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Her World

Hits Near Home Base

March 01, 1987|JUDITH MORGAN | Morgan, of La Jolla, is a nationally known magazine and newspaper writer

I had an incredible urge to run away from home today, but, being sensible, I walked.

I walked away from the sounds of the city and the construction in my neighborhood, away from the telephone that was crackling and the fireplace that was not.

I took off with only a billfold in my pocket, telling no one of my destination because I did not know it myself. I hiked uphill for a block or two, then onto a quieter street.

I paused to pet a puppy that was being walked by a woman who reminded me of my late Grandmother Hattie. We chatted about the wind and the weather. I asked the dog's name. That is something I would do in Sussex. It felt good to take the time at home for the same sort of exchange.

I paused to admire a blooming yellow shrub, and, after studying its petals and stamen, I identified it positively as not a hibiscus. That is something I would do on an adventure trip with Society Expeditions. It felt good to take the time at home for the same sort of research.

Followed Gravity

I followed gravity to the bottom of a hill. The sun was full, so I took sanctuary in a Roman Catholic church of Spanish beauty; I had not seen it for years, except from the driver's window of my car on the way back from the grocer's. With its arches and tile work and bell, it seemed as serene as a mission in Mexico. I stopped in the church garden to suggest that a tourist remove a lens cap before taking a photo. She thanked me in Italian.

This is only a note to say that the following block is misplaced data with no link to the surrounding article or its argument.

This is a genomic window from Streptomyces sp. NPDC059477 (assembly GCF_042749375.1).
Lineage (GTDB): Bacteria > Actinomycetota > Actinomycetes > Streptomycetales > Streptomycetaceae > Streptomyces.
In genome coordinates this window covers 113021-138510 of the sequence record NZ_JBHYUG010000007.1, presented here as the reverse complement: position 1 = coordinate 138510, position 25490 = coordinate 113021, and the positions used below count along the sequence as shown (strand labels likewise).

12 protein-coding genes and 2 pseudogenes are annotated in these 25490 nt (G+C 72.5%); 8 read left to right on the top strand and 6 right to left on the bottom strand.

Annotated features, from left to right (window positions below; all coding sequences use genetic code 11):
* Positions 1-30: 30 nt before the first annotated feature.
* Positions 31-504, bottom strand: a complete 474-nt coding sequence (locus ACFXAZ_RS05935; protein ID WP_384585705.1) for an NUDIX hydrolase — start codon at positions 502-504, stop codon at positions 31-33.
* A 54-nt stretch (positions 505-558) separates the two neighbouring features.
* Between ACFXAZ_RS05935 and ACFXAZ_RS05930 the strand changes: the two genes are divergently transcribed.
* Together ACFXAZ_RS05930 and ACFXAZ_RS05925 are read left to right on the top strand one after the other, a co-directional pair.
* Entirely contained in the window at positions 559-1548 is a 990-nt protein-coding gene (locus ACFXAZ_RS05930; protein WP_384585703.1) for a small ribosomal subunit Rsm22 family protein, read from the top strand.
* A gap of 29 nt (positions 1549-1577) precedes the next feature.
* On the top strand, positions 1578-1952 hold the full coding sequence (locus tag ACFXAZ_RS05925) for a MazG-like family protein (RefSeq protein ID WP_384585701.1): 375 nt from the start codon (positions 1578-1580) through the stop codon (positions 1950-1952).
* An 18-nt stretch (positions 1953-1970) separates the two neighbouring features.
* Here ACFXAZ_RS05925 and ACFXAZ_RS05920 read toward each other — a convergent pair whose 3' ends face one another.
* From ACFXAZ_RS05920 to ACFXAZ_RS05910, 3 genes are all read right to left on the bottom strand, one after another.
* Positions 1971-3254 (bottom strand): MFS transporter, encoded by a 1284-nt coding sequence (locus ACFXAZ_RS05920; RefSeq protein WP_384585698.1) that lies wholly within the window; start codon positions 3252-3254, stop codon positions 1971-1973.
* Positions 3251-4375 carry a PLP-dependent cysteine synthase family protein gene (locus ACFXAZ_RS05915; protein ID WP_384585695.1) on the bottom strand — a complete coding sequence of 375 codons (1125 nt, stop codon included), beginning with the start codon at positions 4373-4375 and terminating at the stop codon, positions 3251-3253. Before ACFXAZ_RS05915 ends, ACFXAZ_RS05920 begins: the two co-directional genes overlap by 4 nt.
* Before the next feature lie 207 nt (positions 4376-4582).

I wandered by a flower shop and a cookie stand and lingered for an espresso at a delicatessen that was rich with robust cheeses of Denmark and France. I wandered into a bookstore to plot some gifts and took the inevitable happy plunge through the friendship cards of Cathy Guisewite and Flavia.

Then I ambled across the street and walked beneath a tall arch of tusks. The lights were as mellow as in a tent camp on the bluffs above Lake Manyara. The smells were of leather and jute. I heard the drum beats of Kenya and saw the tall grass. In my khaki pants and shirt, with button-down pockets and epauletes, I felt as if I were in East Africa.

There were stacks of pith helmets, and globe-trotter bags of water-repellent Belgian linen. There were jackets and trousers of Egyptian cotton, and skirts of chambray and twill. There was a crisp, white Kenya pioneer's shirt that Karen Blixen might have worn on a good night at her coffee plantation while she spun long tales for close friends. Most of these classic clothes were in ivory, khaki, moss green or sky blue--four of my favorite hues. All were of natural fabrics.

Nothing Endangered

I asked about the tusks and was assured that nothing had been endangered. They were crafted of a fiberglass-type product, as were all the enticing props of this magic place.

I had ventured into Banana Republic, a branch of that wildly successful chain of travel and safari shops that is based in San Francisco.

Sometimes a short trip, such as mine today, is even better than a major journey: I returned refreshed, replenished, and ready to get on with the day.

The next time I run away from home, I might drive. There's this terrific beeswax candle factory and a Japanese vegetable farm less than an hour away . . . and a French country restaurant just 10 minutes beyond . . . and. . . .

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